Monday, February 20, 2017

Spartans no more?

FMT on DAP leaders getting smug (an article by TK Chua, abbreviated by kt):

Four DAP representatives – one MP and three assemblymen – quit the party recently. The episode has generated much discussion and doubts have arisen among supporters, adversaries and ordinary voters about the stability of the party. What has happened to the party? It is unprecedented to say the least. [...]

I don’t think these representatives were enticed to leave DAP by an external source. I don’t think Barisan Nasional or any other political party is interested in them right now. [...]

So why did they quit? I think it is more because of their personal frustration and disappointment rather than their intent to throw a spanner in the works for the DAP.

Whether we like it or not, some DAP leaders are more capable and dynamic than others, especially the younger and more educated ones. Some have formed the inner core, leaving many minor leaders at the periphery.

I think feelings of jealousy and being sidelined are real among older party comrades who struggled for many years earlier without much success. The more recent ones have benefited from being elected and appointed to positions in state governments very quickly. I could easily name many who were nominated by the party to stand in winnable seats even though they were still wet behind the ears. [...]

I think the elite core of DAP has become smug. They think the party’s idealism and struggle are sufficient to galvanise support among the rank and file in the party.

Well, in any party, there are grassroots leaders, organisers, motivators, and minor leaders who need recognition, support, rewards and nurturing. [...]

There must be humility in consultation with minor leaders even if their ideas are eventually rejected.

In earlier days when the DAP was still struggling to gain a more firm foothold in Malaysian politics, I suspect their leaders could be ultra paranoid about who could join the party, and went about vetting membership applications with perhaps a tight-ass mentality, wakakaka.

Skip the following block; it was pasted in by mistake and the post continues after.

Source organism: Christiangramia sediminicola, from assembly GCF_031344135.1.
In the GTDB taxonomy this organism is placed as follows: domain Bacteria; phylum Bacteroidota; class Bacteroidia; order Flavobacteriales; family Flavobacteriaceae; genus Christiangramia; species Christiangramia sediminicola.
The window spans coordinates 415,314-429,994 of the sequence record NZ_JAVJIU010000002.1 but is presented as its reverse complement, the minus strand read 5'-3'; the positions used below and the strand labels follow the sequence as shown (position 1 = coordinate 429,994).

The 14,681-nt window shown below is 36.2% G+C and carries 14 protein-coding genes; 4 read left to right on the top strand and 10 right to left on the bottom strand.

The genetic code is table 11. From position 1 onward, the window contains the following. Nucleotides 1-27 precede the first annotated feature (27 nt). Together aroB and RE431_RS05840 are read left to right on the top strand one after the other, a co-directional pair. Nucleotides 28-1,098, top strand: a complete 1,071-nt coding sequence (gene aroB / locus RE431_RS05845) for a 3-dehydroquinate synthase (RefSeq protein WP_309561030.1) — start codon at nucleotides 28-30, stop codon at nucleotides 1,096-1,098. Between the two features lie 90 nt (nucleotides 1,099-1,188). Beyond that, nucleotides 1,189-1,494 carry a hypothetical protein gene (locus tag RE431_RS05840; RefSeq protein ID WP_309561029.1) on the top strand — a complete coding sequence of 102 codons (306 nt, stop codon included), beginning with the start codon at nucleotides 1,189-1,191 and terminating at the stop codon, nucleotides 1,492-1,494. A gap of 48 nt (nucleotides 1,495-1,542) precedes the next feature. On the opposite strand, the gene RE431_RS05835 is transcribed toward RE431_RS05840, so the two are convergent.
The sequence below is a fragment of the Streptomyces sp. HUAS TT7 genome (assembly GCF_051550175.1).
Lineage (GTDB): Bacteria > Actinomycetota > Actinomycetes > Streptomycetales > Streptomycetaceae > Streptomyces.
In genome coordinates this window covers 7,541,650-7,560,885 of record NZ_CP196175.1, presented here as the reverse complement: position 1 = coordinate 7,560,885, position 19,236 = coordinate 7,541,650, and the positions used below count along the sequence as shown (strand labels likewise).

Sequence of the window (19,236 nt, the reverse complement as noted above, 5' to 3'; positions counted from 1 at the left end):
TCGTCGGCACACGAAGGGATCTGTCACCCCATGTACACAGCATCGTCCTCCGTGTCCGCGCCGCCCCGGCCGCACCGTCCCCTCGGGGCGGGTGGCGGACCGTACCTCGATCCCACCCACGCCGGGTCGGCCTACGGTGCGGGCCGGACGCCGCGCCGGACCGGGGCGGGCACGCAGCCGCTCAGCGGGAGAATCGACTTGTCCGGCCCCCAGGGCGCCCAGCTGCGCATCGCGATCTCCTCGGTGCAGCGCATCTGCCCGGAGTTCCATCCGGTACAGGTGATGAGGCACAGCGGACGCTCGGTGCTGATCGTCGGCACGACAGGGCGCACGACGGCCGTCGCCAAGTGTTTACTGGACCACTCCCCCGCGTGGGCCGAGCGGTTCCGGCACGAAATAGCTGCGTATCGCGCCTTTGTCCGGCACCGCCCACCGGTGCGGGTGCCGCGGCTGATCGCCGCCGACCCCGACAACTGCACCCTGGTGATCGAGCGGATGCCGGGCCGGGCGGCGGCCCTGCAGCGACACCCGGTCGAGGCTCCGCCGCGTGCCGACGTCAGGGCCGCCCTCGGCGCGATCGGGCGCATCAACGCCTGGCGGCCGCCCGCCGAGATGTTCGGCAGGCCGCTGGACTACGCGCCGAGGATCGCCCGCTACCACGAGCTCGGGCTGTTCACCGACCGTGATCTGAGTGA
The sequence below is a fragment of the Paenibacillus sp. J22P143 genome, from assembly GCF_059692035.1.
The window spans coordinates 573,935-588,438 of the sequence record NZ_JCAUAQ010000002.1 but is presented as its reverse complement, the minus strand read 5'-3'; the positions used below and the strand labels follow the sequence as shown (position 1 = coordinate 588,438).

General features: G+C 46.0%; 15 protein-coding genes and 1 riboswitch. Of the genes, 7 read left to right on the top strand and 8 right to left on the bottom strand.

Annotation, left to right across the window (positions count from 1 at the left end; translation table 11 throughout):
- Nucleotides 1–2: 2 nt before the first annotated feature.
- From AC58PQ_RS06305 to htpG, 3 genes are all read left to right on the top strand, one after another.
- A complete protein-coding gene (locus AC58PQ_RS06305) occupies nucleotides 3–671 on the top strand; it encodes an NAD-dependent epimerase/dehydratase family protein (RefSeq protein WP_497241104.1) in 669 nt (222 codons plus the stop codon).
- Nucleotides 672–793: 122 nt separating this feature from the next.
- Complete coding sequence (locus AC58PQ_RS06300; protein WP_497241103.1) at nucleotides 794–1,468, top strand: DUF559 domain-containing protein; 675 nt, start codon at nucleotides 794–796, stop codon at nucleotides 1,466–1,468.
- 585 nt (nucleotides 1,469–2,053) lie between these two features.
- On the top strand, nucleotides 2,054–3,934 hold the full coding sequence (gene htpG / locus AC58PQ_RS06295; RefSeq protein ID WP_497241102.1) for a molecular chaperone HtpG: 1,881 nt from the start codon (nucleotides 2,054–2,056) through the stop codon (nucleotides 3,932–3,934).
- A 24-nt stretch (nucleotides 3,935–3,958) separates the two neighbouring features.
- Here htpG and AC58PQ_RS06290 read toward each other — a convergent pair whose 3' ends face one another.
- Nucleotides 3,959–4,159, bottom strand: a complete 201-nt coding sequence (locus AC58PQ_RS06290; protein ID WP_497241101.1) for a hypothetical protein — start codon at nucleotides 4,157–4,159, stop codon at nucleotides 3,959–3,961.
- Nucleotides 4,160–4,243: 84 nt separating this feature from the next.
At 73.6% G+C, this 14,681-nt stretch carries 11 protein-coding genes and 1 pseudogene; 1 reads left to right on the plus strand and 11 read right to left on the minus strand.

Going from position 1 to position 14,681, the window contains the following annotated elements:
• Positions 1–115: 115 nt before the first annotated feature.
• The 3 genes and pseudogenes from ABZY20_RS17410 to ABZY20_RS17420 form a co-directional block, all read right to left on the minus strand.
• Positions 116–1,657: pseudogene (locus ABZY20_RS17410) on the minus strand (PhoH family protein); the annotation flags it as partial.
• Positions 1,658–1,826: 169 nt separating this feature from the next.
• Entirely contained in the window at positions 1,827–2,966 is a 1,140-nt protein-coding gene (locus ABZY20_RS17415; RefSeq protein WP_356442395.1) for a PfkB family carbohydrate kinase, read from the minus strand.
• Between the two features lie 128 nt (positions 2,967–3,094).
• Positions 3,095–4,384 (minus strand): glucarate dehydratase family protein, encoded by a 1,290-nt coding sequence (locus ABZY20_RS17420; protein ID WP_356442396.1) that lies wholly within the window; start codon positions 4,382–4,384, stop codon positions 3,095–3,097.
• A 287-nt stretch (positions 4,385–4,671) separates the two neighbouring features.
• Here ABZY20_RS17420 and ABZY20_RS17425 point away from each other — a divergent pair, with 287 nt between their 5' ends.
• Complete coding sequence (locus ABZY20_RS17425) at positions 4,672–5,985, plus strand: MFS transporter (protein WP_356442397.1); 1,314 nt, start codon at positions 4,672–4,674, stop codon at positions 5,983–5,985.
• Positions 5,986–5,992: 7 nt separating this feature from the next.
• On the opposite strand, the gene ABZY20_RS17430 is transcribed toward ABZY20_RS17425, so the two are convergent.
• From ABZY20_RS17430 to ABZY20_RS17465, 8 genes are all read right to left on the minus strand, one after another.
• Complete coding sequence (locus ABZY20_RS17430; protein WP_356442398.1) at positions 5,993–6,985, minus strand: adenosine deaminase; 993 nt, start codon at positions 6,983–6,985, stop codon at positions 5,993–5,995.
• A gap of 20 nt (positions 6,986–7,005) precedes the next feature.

Perhaps they feared infiltration, with the party becoming embedded with sleepers. The old Malay saying, 'Musuh dalam selimut' was then much feared.

Members of the DAP especially its leadership lived like Spartans - politically disciplined, hardy, principled, courageous, self-sacrificing, and as a cohesive team, etc.

Apart from that besieged paranoia, there was the deniable reality of Malays in general ignoring the DAP, seeing it as a party dominated by mainly-nons who wanted to dismantle the NEP, the manna of the Heartland.

Still, some Malays became members, but other than Ahmad Nor, none were at that time successful as DAP election candidates. Nonetheless they plodded on as DAP Spartans, like my Penang lang Zulkifli Mohd Noor who was with the DAP for 26 years until he resigned on 24 Oct 2013.

Zulkifli Mohd Noor 

Zul stood as a federal candidate for DAP in my favourite federal constituency of Bukit Bendera (where my hometown of Ayer Itam is) in the 2004 general election.

Like BB (Bukit Bintang), Bukit Bendera (coincidentally also BB) was and is a Chinese-majority federal constituency, currently represented by DAP’s Liew Chin Tong.

But the DAP candidate in Bukit Bendera in 2004 was Zulkifli Mohd Noor.

B. Bendera then had the following breakdown of registered voters: 13.82% Malays, 73.97% Chinese and 11.07% Indians, with 1.14% others (presumably Eurasians and Thais?).

Zul won nearly 18000 of the 47000 votes, just a mere 5500 short of becoming the 2nd ever DAP Malay MP.

Note: Ahmad Nor was the first DAP MP, He won the federal constituency of Bayan Baru in Penang in the 1990 general election.

Since 1969 to 2004, 6 DAP Malay politicians won in elections – as just mentioned, Ahmad Nor in the federal constituency of Bayan Baru, and 5 ADUNs (i) Ibrahim Singgeh; (ii) Haji Hassan bin Haji Ahmad; (iii) Daing Ibrahim Othman; (iv) Mohd Salleh Nakhoda Itam & (v) Fadzlan Yahya won state seats.